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Personal Characteristics and Validity of Eyewitness Testimony (From Policing in Central and Eastern Europe: Dilemmas of Contemporary Criminal Justice, P 355-359, 2004, Gorazd Mesko, et al., eds. -- See NCJ-207973)

NCJ Number
208001
Author(s)
Igor Areh; Peter Umek
Date Published
September 2004
Length
5 pages
Annotation

This study attempted to identify characteristics of individuals who are likely to provide reliable eyewitness testimony.

Abstract

The study involved 100 freshmen at Slovenia's Faculty of Criminal Justice, with the sample approximately evenly divided between males and females. They were administered Eysenck's questionnaire of personality standardized for use with the Slovenian population. This instrument measures introversion/extraversion, psychoticism/impulse control, and neuroticism/emotional stability. The lie scale of the instrument shows a person's tendency to give answers that are socially more desirable or that comply with the expectations of an authority figure. A short film portraying a physical attack in the course of a robbery was shown to the participants. Memory recall of the film's events were tested through a form that helped participants recall details of the event and the persons involved. The regression method was used to predict the quality or validity of the statements of the eyewitnesses. The results failed to produce a set of predictors for accurate eyewitness testimony. It was possible to explain only 26 percent of the total variance in witness accuracy with the set of predictors used; however, there were some interesting findings. Individuals who scored high on extroversion and low on neuroticism were more reliable witnesses. Also, subjects with high psychoticism also tended to recall a low quantity of data. 6 references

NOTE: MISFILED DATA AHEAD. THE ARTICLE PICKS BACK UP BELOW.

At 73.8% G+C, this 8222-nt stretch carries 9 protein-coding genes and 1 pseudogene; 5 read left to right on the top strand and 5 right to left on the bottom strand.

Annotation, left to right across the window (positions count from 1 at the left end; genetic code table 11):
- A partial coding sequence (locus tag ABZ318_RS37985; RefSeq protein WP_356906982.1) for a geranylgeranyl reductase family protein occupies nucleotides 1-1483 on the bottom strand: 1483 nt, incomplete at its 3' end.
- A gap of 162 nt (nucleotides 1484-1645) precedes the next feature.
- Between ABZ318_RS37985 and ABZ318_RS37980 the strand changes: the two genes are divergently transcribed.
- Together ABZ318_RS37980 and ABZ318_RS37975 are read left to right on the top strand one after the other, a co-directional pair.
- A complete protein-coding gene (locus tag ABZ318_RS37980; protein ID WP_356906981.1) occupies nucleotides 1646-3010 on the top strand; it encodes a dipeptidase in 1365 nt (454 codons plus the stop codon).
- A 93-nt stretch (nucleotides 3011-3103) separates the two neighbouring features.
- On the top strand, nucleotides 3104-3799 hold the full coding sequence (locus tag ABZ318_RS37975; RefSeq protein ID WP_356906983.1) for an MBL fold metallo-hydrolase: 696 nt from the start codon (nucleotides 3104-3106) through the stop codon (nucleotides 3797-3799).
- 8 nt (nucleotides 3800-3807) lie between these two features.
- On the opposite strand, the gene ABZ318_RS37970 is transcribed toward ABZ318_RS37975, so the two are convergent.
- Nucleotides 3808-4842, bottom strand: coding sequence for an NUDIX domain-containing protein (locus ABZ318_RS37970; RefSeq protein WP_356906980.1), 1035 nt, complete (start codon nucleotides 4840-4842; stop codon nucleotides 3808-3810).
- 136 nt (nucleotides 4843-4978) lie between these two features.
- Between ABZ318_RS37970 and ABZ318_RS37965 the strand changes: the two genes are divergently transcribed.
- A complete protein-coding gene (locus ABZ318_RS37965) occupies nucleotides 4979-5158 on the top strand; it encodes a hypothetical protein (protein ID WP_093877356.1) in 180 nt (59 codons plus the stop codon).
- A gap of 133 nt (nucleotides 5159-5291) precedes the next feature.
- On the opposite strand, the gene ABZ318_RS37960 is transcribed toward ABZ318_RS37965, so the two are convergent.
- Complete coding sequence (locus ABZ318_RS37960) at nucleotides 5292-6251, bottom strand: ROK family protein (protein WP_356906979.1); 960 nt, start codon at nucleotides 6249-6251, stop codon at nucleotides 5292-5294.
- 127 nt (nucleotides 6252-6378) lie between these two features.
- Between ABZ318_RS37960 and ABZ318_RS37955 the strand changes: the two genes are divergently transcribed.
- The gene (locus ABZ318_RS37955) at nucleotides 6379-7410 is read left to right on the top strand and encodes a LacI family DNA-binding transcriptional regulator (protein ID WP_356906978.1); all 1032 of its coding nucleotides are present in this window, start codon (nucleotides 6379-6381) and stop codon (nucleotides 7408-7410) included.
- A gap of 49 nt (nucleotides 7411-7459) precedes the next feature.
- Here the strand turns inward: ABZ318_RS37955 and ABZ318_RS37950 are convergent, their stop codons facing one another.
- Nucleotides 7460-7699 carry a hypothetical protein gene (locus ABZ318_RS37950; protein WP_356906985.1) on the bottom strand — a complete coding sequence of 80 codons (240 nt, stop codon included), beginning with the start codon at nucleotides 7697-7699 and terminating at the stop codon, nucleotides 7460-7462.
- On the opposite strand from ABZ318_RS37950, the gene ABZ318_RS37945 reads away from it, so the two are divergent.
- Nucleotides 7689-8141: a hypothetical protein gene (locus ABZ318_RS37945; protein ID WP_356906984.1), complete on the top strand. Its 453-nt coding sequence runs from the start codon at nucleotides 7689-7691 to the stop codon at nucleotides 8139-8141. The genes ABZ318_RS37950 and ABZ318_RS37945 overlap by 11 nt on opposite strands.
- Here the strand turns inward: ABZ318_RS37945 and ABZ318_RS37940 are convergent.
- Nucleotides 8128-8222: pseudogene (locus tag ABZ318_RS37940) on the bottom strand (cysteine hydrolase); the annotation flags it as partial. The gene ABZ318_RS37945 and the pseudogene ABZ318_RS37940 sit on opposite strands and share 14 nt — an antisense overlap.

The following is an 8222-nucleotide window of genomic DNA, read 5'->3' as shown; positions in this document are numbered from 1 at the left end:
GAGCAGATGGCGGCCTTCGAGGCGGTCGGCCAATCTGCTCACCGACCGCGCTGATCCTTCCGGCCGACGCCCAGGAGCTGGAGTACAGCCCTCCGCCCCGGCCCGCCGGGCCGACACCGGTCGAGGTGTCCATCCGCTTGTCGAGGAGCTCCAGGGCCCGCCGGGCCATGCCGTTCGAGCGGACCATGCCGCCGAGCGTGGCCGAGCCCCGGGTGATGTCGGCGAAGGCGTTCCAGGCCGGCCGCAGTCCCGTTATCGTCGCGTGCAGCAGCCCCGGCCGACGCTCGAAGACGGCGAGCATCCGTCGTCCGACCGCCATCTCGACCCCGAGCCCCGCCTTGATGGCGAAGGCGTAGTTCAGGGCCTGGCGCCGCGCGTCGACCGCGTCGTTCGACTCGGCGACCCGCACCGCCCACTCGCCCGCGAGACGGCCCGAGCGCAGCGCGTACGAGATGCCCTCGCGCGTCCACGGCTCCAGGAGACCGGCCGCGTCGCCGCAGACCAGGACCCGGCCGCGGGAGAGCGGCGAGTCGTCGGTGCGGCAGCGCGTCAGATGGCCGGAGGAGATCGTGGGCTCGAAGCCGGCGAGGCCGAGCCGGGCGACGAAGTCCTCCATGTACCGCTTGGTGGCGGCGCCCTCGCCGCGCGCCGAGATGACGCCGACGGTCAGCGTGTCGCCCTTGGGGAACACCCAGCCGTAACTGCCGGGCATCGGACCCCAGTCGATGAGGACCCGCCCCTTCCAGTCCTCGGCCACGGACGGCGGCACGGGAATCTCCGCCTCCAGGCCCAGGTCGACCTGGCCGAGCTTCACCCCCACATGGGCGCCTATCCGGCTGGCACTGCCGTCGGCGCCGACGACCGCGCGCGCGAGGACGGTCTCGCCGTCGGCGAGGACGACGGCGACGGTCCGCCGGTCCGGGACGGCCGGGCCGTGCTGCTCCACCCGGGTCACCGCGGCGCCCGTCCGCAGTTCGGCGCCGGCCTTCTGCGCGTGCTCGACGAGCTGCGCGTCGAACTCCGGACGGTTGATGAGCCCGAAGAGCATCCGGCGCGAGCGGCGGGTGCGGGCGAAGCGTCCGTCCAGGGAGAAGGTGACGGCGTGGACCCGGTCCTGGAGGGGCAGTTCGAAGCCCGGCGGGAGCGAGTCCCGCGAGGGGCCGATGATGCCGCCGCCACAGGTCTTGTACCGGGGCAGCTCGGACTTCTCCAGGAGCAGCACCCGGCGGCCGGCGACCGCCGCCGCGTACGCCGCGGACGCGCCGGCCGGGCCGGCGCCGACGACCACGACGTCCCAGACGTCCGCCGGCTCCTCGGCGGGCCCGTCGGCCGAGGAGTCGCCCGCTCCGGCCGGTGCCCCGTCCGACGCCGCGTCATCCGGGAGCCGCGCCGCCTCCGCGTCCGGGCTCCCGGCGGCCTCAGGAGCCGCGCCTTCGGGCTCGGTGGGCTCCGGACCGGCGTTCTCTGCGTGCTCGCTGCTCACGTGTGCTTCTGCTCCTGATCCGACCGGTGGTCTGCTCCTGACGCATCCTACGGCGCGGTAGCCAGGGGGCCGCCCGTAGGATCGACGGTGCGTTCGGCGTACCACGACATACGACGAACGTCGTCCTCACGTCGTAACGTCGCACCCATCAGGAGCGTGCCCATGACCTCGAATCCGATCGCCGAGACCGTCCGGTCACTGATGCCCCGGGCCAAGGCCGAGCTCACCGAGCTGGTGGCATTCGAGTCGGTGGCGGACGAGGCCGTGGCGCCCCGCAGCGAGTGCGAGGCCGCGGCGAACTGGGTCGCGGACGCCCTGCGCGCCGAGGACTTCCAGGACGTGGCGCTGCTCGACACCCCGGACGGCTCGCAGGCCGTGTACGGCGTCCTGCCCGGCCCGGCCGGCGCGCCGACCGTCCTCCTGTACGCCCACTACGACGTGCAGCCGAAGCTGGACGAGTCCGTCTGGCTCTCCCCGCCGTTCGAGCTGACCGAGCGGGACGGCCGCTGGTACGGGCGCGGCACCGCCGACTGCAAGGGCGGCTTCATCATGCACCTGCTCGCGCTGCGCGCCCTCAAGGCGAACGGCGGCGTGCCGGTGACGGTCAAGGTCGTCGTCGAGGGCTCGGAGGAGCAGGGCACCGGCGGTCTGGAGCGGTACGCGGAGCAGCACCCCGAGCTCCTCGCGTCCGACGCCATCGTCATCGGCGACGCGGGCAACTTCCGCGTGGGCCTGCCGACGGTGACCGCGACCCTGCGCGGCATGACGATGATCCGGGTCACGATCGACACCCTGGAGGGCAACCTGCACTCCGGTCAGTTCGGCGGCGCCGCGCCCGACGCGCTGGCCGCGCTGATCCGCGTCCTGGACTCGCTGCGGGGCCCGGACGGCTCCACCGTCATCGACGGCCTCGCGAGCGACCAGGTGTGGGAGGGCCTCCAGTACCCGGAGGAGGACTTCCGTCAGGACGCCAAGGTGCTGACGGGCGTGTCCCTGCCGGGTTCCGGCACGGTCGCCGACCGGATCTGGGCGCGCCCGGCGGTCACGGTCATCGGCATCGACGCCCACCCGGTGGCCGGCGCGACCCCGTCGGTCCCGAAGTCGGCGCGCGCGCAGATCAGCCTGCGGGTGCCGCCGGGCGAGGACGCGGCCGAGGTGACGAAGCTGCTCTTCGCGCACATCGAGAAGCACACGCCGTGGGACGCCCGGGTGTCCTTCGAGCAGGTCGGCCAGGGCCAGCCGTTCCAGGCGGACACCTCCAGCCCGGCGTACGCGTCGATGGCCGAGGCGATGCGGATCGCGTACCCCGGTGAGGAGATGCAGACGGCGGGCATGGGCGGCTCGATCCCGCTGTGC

Date Published: September 1, 2004